In such a world, the neutrality of money as understood by most economists is merely a hypothetical case without much to reveal about existence. It is an empty concept without any reference to reality. If the equiproportionality of money and prices is all that can be meant with neutral money than there is no way to argue against all those insights behind hps's comment. But if we approach a scarcity-based macroanalysis (that is if we ask macroeconomic questions and answer them with microeconomics tools) the neutrality of money as equipropotionality becomes merely a special case of a much broader and more sophisticated understanding (more sophisticated than the monetarist approach) of what the anti-mercantlist tradition in economics has always been about.

If the economic problem is about relative scarcities and is solved by changing relative quantities by changes in relative prices, it is clear that no increase in the supply of money can add anything to escape the burden of scarcity. From the individual point of view, money is an asset, that is, is seen as wealth. And indeed, if we supply a single person with additional money his nominal constraint shifts and he can purchase more goods and serices. But this is entirely different if we approach the society as a whole. Since if there is more money circulating in the economy there is still nothing more to bid for. As already the Classics noted, increases in money should not be understood as an increase in wealth. Now the norrow definition of neutrality is of help to make this point obvious by making an auxiliary assumption: by a miracle, the increase in money supply is proportionally distributed among the members constituting the economy. Here it becomes most clear that the additional bids for real goods and services which stem from new money cancel each other out and that nothing has changed the relative scarcities felt throughout the market. But this proportionality-assumption is not necessary to make this point. Since if the shift in money supply is not evenly distributed among the members of the market society, different people can enforce their preferences and control upon the market. We have a redistribution towards those ends benefiting most and earliest from montary expansion. We have to face changing relative prices. Some prices rise, others fall. What happens to the price index of consumer goods is irrelevant. We have to see the entire price structure, that is goods of higher and lower order and the relation between them. Further, the Stock Exchange is equally important since it coordinates the capital structure. This modern theory would term non-neutral, while the Austrian approach implies neutrality of a different kind. As I claimed here:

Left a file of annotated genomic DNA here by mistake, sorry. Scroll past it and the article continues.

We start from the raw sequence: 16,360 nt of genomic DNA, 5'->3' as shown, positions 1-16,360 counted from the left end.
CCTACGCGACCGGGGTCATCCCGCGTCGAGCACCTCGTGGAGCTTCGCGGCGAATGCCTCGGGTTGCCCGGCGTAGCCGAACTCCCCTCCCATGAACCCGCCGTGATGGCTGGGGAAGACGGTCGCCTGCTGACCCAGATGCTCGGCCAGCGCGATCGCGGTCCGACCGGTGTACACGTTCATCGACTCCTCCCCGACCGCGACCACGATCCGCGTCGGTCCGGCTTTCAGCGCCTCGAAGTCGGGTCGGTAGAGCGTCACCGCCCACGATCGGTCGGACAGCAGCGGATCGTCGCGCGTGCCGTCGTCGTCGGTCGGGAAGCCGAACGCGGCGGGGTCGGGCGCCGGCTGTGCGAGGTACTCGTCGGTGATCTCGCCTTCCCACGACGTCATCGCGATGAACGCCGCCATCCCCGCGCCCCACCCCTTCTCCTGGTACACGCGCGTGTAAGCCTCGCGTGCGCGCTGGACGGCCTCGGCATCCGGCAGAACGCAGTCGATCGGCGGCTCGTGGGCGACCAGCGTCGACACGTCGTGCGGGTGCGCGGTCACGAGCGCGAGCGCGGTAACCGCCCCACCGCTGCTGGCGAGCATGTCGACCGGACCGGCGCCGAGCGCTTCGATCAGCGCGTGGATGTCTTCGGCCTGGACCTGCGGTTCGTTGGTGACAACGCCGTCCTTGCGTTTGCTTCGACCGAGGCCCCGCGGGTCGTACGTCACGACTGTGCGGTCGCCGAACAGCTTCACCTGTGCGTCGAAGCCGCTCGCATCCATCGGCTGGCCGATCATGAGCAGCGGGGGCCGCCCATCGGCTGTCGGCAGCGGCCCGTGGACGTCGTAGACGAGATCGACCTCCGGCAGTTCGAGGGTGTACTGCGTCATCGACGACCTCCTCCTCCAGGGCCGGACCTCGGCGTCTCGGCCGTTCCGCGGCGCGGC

More money allows the individual to purchase more, but more money cannot allow the society as such to consume more. More money is no substitute for real forces increasing our riches! And; I may now add, this we see most clearly if we define inflation as the expansion of money supply.

Thus, the most significant insight of the anti-mercantilist tradition since Adam Smith can be better grasped if we focus on neutrality in this broader sense. A by necessity arbitrary price index for consumer goods is only a second-best concept, employed by the the Curreny School, etc: The Quantity Theory is just a first step towards a better understanding of that matter. It has to be replaced by general equilibrium analysis based on relative scarcities if we want to be more clear about the Dismal message that you cannot increase the wealth of nations by printing money or by creating money by means of credit expansion.